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Transfusion. 2015 Jun;55(6 Pt 2):1538-44. doi: 10.1111/trf.13102. Epub 2015 Apr 15.

Noninvasive fetal genotyping of human platelet antigen-1a using targeted massively parallel sequencing.

Author information

1
Institute for Clinical Immunology and Transfusion Medicine.
2
Institute of Pathology.
3
Division of Prenatal Medicine, Department of Obstetrics and Gynecology, Justus-Liebig-University, Giessen, Germany.

Abstract

BACKGROUND:

Fetal human platelet antigen (HPA) genotyping is required to determine whether the fetus is at risk and whether prenatal interventions to prevent fetal bleeding are required in pregnant women with a history of fetal and neonatal alloimmune thrombocytopenia (FNAIT). Methods for noninvasive genotyping of HPA alleles with the use of maternal plasma cell-free DNA were published recently but do lack internal controls to exclude false-negative results.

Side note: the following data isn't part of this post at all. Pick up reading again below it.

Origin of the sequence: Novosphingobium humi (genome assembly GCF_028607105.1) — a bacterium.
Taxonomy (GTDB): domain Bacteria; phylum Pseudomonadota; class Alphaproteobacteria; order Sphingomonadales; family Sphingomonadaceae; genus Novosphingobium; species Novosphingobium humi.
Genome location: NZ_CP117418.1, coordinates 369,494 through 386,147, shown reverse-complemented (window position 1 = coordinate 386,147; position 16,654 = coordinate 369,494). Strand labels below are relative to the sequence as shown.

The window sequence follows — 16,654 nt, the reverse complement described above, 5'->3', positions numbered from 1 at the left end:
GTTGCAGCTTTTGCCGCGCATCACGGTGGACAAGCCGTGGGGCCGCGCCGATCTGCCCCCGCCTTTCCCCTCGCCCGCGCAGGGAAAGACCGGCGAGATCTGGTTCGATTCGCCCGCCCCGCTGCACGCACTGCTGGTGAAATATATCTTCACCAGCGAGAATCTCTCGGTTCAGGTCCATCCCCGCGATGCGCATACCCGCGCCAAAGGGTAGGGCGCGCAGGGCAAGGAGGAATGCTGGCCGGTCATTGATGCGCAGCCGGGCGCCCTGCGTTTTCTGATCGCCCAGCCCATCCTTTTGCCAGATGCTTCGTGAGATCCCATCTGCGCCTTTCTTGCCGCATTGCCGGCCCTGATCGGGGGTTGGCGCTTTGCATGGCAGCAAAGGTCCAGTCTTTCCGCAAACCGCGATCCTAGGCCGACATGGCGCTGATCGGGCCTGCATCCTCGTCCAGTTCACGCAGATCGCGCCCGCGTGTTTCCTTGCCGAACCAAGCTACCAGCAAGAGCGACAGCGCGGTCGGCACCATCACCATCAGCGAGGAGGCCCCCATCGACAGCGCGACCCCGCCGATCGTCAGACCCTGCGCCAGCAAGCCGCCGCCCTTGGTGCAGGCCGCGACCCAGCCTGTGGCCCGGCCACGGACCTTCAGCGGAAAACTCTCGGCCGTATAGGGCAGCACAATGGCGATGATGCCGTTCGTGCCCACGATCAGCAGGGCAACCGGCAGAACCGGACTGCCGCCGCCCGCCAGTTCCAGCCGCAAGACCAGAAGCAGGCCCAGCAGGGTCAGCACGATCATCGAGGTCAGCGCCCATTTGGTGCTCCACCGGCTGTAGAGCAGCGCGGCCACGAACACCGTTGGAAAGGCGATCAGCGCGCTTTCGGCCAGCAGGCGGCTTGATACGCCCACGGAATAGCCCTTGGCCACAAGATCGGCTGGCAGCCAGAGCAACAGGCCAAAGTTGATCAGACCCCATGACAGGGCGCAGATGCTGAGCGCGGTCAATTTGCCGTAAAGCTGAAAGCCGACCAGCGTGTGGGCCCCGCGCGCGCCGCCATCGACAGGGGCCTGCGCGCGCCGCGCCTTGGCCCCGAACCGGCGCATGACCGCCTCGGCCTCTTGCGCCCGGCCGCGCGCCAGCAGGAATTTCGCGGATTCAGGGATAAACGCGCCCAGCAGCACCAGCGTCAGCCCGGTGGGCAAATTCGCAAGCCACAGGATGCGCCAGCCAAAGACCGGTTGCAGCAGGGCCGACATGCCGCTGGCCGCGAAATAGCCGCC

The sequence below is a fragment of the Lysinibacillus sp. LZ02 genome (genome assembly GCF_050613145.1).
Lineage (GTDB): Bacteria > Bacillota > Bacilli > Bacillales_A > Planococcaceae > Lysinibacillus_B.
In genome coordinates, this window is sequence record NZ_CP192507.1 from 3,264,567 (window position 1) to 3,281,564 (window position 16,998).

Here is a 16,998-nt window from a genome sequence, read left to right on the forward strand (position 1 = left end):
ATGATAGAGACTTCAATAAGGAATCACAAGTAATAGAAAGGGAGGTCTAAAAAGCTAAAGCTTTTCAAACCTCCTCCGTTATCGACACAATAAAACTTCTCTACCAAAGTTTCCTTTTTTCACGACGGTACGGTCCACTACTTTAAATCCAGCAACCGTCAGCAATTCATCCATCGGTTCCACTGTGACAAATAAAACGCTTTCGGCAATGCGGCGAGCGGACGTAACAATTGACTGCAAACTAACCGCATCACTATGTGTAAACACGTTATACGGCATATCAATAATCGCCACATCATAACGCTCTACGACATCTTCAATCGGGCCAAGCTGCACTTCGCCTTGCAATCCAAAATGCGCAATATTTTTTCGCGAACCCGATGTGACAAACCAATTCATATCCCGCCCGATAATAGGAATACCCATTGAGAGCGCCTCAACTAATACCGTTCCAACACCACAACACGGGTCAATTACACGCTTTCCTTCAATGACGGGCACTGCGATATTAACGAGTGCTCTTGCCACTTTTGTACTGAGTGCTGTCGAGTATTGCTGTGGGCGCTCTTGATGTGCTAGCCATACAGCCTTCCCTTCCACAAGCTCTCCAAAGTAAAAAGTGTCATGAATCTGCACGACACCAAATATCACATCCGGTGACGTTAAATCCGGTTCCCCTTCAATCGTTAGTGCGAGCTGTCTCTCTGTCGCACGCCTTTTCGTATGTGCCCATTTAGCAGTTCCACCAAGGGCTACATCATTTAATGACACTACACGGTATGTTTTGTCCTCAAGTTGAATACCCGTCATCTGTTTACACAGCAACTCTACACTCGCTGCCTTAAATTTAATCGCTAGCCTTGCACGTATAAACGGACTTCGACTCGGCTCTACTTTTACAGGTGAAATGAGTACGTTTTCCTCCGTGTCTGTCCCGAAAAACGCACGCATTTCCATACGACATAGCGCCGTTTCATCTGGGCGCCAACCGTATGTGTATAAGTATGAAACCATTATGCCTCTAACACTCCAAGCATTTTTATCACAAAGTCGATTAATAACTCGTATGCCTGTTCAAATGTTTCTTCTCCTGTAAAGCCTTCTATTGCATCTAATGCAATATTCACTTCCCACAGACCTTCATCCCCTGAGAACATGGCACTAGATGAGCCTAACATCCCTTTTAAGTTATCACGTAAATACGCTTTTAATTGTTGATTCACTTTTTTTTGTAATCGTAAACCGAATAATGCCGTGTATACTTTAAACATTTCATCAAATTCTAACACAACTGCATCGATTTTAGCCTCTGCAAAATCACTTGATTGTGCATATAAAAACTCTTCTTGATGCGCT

STUDY DESIGN AND METHODS:

Cell-free DNA was isolated from plasma of four pregnant women with a history of FNAIT caused by anti-HPA-1a and controls. A primer panel was designed to target sequences flanking single-nucleotide polymorphisms (SNPs)/exonic regions of ITGB3 (HPA-1), ITGA2B (HPA-3), ITGA2 (HPA-5), CD109 (HPA-15), RHD, RHCE, KEL, DARC, SLC14A1, GYPA, GYPB, and SRY. These regions and eight anonymous SNPs were massively parallel sequenced by semiconductor technology.

RESULTS:

The mean (±SD) number of reads for targeted SNPs was 5255 (±2838). Fetal DNA was detected at a median of 4.5 (range, 2-8) polymorphic loci. The mean fractional fetal DNA concentration in cell-free maternal plasma was 8.36% (range, 4.79%-15.9%). For HPA-1, nonmaternal ITGB3 sequences (c.176T, HPA-1a) were detected in all HPA-1ab fetuses. One HPA-1bb fetus was unequivocally identified, showing the pregnancy was not at risk of FNAIT.

CONCLUSION:

We have successfully established massively parallel sequencing as a novel reliable method for noninvasive genotyping of fetal HPA-1a alleles. This technique may also allow the safe detection of other fetal blood group polymorphisms frequently involved in FNAIT and hemolytic disease of the newborn.

PMID:
25873286
DOI:
10.1111/trf.13102
[Indexed for MEDLINE]

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